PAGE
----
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Comparison of Automated Methods for Detection and Prognostication in Metastatic Prostate Cancer Using 18F-NaF PET/CT Images

B Schott*1, A J Weisman1, T G Perk1, A R Roth1, S Yip2, G Liu1, R Jeraj13, (1) University of Wisconsin, Madison, WI, (2) AIQ Solutions, Madison, WI, (3) University of Ljubljana, Slovenia


(Wednesday, 7/15/2020) 2:00 PM - 3:00 PM [Eastern Time (GMT-4)]

Room: Track 1

Purpose: Quantitative ¹8F-NaF PET/CT image metrics are prognostic in metastatic prostate cancer (mPC) but difficult to implement due to widespread disease and high-uptake benign lesions. Here, we automatically detect and quantify malignant bone disease on ¹8F-NaF PET/CT images of mPC patients using multiple image analysis techniques and compare the prognostic power of each technique.

Methods: Nuclear medicine physicians contoured malignant bone lesions on ¹8F-NaF PET/CT images of 37 mPC patients, identifying 1070 lesions. PET/CT images were used as inputs for three established disease detection
methods: SUV>10; SUV>15; Statistically-Optimized Regional Thresholding with random forest classification (SORT+RF); and a newly implemented 3D convolutional neural network (DeepMedic) was tested. Median detection sensitivity and number of false positives (FPs) per patient were investigated. SUVmax, SUVmean, SUVtotal, and number of lesions (NL) were extracted from patients. The prognostic power of each method was assessed using concordance (C-index) and hazard ratios (HR) of independent variables from multivariate Cox proportional-hazards regression models of progression-free survival.

Results: Detection analysis showed a median sensitivity of 91% at 31 FPs/patient and 74% at 4 FPs/patient for SUV>10 and SUV>15, respectively. At similar FPs/patient, DeepMedic had significantly better sensitivity of 100% and 79%, respectively (p<0.002, Wilcoxon paired test). At 5 FPs/patient, DeepMedic had significantly higher sensitivity than SORT+RF (79% vs. 75%, p = 0.004). Method-specific prognostic analysis yielded the following multivariate variables: SUV>10 (C-index=0.71) with SUVmean (HR=2.13, p<0.001); SUV>15 (C-index=0.70) with SUVmean (HR=1.88, p=0.006) and SUVtotal (HR=1.37, p=0.08); SORT+RF (C-index=0.77) with SUVmean (HR=2.35, p<0.001) and NL (HR=2.26, p=0.009); and DeepMedic at 5 FPs/patient (C-index=0.71) with SUVmean (HR=1.67, p=0.06) and NL (HR=2.42, p<0.001).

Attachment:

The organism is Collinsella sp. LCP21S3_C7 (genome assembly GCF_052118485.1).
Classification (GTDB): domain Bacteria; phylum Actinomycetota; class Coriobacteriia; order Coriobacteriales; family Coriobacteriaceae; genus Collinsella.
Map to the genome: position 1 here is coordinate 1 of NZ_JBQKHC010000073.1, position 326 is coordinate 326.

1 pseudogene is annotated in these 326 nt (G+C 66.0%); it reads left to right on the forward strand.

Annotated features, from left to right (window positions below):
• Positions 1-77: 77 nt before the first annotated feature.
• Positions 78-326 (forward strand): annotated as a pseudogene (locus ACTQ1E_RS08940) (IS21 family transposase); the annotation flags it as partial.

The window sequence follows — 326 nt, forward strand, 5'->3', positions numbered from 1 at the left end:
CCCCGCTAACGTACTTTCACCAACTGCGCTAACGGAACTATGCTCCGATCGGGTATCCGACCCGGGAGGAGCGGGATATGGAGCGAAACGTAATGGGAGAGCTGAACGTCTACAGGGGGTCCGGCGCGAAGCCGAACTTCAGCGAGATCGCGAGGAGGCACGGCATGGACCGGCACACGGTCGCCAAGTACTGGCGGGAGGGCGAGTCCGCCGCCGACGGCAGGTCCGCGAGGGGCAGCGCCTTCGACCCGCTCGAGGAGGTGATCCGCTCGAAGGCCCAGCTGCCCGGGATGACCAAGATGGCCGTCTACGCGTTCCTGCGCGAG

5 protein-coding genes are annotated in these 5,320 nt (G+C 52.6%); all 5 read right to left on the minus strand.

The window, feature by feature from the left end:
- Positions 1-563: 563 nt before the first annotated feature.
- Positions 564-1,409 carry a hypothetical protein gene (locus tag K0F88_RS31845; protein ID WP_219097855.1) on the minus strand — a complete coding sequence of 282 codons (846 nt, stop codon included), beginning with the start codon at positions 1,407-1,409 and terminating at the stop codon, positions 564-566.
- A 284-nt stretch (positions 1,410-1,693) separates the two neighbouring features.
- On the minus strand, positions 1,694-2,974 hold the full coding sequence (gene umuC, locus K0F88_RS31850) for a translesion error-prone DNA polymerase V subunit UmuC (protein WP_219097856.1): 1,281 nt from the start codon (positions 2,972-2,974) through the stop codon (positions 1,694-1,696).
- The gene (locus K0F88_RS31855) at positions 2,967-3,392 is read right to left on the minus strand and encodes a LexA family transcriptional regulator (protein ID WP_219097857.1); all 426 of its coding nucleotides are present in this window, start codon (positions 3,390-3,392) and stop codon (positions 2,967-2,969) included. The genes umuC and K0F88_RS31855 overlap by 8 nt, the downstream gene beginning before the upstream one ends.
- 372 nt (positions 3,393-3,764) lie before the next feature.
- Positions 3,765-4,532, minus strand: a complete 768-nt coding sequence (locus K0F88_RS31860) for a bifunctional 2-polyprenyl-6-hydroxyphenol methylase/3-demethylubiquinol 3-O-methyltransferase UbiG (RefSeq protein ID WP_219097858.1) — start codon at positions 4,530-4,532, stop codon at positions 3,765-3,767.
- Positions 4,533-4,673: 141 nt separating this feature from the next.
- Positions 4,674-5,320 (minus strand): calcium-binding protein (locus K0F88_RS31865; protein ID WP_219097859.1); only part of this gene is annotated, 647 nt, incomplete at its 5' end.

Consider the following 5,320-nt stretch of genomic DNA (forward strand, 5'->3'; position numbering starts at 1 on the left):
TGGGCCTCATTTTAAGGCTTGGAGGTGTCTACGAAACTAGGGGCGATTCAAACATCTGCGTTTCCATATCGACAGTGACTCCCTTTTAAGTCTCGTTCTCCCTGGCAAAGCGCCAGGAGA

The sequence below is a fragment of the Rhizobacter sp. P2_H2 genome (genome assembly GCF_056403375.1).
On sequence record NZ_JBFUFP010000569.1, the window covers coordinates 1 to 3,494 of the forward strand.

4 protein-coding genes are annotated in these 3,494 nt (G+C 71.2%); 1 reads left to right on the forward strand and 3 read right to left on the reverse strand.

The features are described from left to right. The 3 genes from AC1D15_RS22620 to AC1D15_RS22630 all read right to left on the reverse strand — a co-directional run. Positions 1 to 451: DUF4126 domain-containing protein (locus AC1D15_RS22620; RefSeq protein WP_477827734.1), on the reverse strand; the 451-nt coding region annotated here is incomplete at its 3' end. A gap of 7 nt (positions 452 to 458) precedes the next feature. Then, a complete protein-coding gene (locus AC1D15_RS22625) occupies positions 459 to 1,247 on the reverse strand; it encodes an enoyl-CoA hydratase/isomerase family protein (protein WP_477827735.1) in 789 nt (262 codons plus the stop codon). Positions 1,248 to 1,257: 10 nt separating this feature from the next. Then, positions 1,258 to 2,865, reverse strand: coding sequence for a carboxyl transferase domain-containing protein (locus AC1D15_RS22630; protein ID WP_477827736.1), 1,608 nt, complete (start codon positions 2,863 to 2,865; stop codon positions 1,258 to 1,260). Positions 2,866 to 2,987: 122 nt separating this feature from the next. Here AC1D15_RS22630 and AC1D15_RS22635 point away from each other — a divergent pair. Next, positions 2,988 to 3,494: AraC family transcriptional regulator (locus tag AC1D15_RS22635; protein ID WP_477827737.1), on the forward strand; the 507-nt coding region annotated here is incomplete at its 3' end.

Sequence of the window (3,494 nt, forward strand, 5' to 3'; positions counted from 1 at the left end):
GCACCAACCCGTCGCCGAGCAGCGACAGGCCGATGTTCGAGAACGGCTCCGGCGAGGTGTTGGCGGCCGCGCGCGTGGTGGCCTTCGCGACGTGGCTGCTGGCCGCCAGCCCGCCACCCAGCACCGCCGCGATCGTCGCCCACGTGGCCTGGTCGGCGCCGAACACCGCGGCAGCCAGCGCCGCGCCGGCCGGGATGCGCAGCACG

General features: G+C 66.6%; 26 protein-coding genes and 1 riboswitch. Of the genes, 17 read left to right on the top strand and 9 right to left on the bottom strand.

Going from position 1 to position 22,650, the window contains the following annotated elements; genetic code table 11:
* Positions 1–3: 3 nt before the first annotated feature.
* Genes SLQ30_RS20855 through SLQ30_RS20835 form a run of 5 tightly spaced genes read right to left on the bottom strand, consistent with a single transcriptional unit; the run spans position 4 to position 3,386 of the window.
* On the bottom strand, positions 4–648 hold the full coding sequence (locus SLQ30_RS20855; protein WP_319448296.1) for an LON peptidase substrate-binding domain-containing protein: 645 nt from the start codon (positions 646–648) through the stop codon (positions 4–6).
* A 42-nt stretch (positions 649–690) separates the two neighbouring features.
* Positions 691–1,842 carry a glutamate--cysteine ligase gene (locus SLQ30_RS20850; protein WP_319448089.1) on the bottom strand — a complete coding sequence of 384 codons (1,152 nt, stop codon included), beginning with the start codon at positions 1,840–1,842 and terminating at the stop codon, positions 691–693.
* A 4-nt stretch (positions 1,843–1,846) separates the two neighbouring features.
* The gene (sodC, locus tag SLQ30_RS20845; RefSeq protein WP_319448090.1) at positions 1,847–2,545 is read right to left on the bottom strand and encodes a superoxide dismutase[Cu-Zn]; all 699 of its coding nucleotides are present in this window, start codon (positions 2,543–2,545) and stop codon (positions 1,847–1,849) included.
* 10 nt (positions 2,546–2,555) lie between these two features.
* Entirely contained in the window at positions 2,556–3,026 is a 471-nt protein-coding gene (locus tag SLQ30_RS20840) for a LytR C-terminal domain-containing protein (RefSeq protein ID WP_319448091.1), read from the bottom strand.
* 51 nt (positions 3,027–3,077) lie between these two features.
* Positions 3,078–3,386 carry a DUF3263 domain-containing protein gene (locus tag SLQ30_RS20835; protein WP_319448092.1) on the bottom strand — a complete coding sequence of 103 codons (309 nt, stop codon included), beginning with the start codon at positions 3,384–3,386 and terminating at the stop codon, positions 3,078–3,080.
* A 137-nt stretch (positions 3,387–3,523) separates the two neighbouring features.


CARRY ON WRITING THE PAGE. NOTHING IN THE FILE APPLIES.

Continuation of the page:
Conclusion: DeepMedic-based disease contours showed superior malignant detection compared to all previously established methods. DeepMedic-based prognostic performance was comparable to fixed thresholding methods but was outperformed by SORT+RF. This motivates further work to optimize disease detection for prognostication.

Funding Support, Disclosures, and Conflict of Interest: Data was acquired through funding from the Prostate Cancer Foundation. This work was additionally supported by the University of Wisconsin Carbone Cancer Center Support Grant P30 CA014520. Author SY is CIO, GL is CMO, and RJ is CSO of AIQ Solutions. Authors GL and RJ are co-founders of AIQ Solutions.


Quantitative Imaging, Image Analysis, PET


IM/TH- Image Analysis (Single Modality or Multi-Modality): Computer-aided decision support systems (detection, diagnosis, risk prediction, staging, treatment response assessment/monitoring, prognosis prediction)

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